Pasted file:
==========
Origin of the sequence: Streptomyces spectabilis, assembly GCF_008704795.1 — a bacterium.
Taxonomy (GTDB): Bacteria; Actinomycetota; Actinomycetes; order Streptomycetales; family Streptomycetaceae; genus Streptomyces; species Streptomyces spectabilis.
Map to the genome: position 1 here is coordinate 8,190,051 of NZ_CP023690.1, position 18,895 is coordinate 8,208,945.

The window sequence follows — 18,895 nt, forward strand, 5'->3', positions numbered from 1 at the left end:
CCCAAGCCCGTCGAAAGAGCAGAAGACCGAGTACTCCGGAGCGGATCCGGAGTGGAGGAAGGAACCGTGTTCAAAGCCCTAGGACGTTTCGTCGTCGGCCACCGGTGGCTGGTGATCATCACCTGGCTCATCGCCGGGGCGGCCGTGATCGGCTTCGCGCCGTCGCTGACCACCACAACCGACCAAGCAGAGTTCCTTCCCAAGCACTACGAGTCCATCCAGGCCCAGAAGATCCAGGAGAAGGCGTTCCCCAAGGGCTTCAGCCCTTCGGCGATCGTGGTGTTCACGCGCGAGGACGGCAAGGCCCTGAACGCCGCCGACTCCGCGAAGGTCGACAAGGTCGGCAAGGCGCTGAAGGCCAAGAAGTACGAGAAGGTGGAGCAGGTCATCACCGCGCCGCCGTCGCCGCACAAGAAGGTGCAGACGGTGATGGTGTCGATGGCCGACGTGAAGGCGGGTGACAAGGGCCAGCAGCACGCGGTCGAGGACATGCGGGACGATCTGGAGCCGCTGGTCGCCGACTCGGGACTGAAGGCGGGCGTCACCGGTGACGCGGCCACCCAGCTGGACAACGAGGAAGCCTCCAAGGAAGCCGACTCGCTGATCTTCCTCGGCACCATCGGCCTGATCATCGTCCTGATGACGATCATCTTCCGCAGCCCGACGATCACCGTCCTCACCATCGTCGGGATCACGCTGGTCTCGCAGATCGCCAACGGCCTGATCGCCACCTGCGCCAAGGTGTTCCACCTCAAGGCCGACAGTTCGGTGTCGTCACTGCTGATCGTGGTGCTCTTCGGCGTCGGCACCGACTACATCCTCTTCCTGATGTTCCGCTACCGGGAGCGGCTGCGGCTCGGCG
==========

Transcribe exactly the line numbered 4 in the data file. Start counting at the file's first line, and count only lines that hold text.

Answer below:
The window sequence follows — 18,895 nt, forward strand, 5'->3', positions numbered from 1 at the left end: